Can you tell me where (link?) you got the historical prices of the futures contract?  Thanks!
All data in both charts that I posted are from Primark-Datastream, a subscription data service.  I expect that it is fairly expensive, but I don't actually know.  Such data are available from numerous services, however.  I don't of any free sources for historical futures data.
I have the futures data - if you email me I can send it to you
I think that the signal-to-noise concept is very interesting.  Most striking to me is that there is such a jump in near-term futures prices.  At the moment, there is a jump of about $3/barrel from the spot price to the December '06 price, and then a gradual--if uneven--decline each year one goes out beyond '06.  This initial jump makes sense to me, and I think it is the most accurate forecast of the "terror/weather" premium, because a storm or attack is assumed to be a relatively short term interruption.  So for that reason the prices for December delivery are higher, as they incorporate all this noise--political maneuvering, terrorist risk, weather, etc., but the longer-term prices represent the market-consensus on signal--that is, what the future supply/demand fundamentals will look like.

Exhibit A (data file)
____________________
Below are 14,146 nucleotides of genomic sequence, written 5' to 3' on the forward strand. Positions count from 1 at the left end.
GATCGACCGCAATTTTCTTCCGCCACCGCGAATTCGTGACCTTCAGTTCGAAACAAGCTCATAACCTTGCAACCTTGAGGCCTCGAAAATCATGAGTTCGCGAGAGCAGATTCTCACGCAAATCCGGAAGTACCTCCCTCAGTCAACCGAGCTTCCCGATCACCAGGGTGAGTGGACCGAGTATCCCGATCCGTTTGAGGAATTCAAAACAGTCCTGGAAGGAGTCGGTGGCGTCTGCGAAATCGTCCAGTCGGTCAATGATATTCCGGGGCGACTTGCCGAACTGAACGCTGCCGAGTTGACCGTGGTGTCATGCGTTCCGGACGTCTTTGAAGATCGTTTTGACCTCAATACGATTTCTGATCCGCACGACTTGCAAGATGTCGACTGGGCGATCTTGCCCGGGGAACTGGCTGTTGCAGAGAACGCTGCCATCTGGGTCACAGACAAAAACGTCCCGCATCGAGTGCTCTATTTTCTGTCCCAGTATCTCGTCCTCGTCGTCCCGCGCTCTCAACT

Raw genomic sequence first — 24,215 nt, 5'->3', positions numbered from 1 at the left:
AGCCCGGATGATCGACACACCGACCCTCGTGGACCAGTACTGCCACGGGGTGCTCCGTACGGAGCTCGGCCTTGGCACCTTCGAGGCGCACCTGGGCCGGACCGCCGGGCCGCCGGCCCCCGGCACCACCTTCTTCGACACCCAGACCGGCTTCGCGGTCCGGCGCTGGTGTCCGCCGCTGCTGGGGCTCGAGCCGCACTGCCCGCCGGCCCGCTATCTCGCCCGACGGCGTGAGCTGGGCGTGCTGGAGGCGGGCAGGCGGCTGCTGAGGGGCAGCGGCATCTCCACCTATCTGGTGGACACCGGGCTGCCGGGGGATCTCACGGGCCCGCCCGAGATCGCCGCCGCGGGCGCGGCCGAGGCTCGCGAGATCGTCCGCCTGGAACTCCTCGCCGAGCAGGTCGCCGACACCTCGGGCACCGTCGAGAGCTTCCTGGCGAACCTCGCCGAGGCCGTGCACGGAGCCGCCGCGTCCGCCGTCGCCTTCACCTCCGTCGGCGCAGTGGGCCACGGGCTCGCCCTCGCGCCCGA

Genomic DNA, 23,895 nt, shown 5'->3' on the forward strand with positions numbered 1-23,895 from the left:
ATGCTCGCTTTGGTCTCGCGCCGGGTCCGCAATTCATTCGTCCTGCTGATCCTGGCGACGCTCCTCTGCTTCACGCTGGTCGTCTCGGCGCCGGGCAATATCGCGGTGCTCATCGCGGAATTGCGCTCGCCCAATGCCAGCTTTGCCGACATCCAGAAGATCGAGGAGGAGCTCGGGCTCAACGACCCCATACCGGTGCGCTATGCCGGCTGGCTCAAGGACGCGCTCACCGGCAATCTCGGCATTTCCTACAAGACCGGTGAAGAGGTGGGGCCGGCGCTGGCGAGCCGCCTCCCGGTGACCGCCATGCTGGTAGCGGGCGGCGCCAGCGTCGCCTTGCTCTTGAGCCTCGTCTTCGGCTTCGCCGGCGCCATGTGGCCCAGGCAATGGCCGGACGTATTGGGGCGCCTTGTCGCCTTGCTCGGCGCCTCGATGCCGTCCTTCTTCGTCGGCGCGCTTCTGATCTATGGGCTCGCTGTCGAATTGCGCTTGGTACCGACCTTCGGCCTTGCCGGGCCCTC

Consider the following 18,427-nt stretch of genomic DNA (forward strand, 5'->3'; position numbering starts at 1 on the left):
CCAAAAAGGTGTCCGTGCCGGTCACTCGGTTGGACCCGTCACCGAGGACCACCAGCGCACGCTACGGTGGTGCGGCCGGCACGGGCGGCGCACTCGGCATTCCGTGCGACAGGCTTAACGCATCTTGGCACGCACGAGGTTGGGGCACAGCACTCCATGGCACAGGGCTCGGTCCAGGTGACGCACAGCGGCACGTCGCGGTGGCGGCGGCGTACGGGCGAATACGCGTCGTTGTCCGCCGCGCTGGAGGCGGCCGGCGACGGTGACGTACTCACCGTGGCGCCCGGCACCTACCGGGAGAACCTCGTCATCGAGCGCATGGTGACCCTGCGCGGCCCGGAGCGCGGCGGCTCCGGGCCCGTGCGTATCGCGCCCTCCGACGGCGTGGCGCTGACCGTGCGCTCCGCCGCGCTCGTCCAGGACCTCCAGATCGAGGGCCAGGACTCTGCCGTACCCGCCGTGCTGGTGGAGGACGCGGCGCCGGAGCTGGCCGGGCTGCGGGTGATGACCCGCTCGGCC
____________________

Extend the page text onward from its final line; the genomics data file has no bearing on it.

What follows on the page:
To me, if (or once) the market accepts Peak Oil, then the degree of contango--especially in the 3-5 year out range--will represent the best market information on interaction of declining production and demand destruction.  This will, I'll argue, not actually be "contango" per se, as it will not be caused by the same market forces that cause "standard" contango--it might look more like contango in S&P500 futures back in 1995.  That is to say, it will move upward sharply based on future assumptions of declining production.  If global decline proceeds at 5% beginning now, how much could we expect to see the futures price increase year-on-year?  10%?  I have no idea how to begin calculating this.  It does strike me, though, that contango is constrained at some point by arbitrage:  if contango is at 10% a year moving forwards, that will exert a strong pressure on current spot prices because of increasing demand from arbitrageurs who sell a future, buy and store the oil, and deliver.  Depending on how well inflation risk can be hedged with other instruments, and the performance expectations of other markets, I suspect that contango exceed 15% a year because of arbitrage pressure...  any historical data or thoughts to back up this concept of contango and arbitrage dragging spot prices up by the bootstraps?